The ventromedial prefrontal cortex is involved in understanding affective but not cognitive theory of mind stories.

Simone G. Shamay-Tsoory, Yasmin Tibi-Elhanany, Judith Aharon-Peretz

Research output: Contribution to journalArticlepeer-review


Lesion and neuroimaging studies have implicated the medial frontal lobes as playing an important role in our ability to predict other people's behavior by attributing to them mental states, such as beliefs, intention and emotion (termed "Theory of Mind"; ToM). However, recent studies have challenged these findings by highlighting the role of the temporal-parietal junction (TPJ) in ToM. In the present study, we tested the hypothesis that the ventromedial (VM) prefrontal cortex plays a unique role in affective ToM reasoning rather than a general role in ToM. We compared the performance of patients with lesions localized either in the VM, dorsolateral, TPJ, or superior parietal to healthy controls, with a battery of naturalistic affective and cognitive ToM stories (about false beliefs, false attribution, irony and lies). Patients with VM damage were impaired at providing appropriate mental state explanations for the affective ToM stories, compared to healthy controls and patients with posterior damage. In the VM group, performance in the affective ToM was significantly impaired as compared to cognitive ToM stories. Furthermore, in the VM group, ratings of levels of emotionality of each story suggested that levels of affective load correlated with number of errors in the stories, indicating that the more the emotional load involved in the story the greater the difficulty posed for the subjects in this group.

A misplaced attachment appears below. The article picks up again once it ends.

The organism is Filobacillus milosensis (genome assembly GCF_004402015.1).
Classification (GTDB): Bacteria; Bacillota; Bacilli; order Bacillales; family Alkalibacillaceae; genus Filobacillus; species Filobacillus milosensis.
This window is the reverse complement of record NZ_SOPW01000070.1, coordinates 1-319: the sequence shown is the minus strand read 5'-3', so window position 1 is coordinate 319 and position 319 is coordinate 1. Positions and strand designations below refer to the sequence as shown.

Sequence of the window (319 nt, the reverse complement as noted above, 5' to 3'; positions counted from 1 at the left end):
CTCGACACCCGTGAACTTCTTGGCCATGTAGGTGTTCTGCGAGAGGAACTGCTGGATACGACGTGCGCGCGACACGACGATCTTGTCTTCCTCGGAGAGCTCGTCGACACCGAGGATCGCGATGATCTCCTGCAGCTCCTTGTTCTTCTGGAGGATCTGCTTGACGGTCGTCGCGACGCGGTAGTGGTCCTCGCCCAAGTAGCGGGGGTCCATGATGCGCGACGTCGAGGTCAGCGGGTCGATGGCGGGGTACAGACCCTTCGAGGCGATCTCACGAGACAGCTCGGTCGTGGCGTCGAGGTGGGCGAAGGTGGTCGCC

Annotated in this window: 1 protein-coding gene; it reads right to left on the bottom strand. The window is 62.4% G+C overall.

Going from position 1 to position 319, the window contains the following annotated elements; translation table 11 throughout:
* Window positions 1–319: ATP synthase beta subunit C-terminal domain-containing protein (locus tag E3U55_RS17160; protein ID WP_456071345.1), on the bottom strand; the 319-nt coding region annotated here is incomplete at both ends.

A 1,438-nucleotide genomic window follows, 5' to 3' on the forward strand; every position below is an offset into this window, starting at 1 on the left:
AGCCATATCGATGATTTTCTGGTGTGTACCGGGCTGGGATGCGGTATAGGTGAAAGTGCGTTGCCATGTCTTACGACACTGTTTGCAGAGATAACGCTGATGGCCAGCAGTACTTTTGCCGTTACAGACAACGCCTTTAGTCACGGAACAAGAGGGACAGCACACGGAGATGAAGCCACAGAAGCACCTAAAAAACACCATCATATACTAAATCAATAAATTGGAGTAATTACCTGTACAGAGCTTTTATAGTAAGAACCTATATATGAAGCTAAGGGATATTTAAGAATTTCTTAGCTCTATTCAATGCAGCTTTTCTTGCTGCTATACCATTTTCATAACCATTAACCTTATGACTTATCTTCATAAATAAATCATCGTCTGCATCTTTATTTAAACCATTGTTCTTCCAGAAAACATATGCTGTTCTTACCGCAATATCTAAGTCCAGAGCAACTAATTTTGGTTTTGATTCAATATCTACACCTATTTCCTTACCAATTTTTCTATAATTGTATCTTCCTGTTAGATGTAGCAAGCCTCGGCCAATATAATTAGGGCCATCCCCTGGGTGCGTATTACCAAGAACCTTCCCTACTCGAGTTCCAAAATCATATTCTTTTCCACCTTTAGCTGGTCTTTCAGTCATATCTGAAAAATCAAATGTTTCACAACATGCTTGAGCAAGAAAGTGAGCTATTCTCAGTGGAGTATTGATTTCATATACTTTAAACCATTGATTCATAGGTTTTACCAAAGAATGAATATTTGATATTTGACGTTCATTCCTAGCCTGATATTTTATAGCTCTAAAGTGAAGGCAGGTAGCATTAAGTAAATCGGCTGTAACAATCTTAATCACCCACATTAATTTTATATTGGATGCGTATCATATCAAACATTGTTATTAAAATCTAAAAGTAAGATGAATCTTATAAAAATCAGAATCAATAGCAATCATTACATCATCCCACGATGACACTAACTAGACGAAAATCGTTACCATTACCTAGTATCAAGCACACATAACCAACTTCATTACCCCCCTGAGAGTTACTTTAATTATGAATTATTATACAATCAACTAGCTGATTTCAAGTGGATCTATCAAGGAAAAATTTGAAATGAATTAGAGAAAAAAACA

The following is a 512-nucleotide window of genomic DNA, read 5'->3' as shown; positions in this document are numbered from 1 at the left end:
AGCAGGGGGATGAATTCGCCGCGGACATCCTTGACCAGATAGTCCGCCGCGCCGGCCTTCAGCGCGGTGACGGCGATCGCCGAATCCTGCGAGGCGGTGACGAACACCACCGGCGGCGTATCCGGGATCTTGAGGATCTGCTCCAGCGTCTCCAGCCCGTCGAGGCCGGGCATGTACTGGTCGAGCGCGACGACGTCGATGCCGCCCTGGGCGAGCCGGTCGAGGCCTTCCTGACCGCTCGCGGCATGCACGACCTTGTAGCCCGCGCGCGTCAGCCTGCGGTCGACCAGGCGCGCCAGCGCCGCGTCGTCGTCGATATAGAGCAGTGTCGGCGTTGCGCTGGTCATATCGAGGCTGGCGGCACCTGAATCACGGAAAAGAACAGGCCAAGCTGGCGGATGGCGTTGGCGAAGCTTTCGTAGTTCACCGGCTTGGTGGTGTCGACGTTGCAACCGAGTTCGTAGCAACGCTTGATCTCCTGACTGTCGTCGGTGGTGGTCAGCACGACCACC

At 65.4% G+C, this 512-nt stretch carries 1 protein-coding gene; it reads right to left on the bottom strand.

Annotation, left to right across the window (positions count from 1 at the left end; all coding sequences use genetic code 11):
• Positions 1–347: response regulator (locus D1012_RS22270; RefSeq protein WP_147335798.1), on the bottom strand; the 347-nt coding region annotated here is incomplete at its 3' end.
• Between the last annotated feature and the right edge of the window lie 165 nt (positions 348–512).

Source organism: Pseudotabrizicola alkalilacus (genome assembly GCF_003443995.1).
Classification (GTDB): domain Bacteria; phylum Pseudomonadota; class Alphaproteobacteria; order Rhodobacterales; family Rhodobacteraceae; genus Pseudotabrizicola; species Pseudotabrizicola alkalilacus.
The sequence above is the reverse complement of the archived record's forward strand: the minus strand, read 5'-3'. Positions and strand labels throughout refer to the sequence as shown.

Original languageEnglish
Pages (from-to)149-166
Number of pages18
JournalSocial Neuroscience
Issue number3-4
StatePublished - 2006

Bibliographical note

Funding Information:
Correspondence should be addressed to: Simone Shamay-Tsoory, Department of Psychology, University of Haifa, Haifa 31905, Israel. E-mail: The authors are grateful for the help of Ohad Elhanany who thoughtfully drew the cartoons. This study was supported by the Israel Science Foundation (ISF).

ASJC Scopus subject areas

  • Development
  • Social Psychology
  • Behavioral Neuroscience


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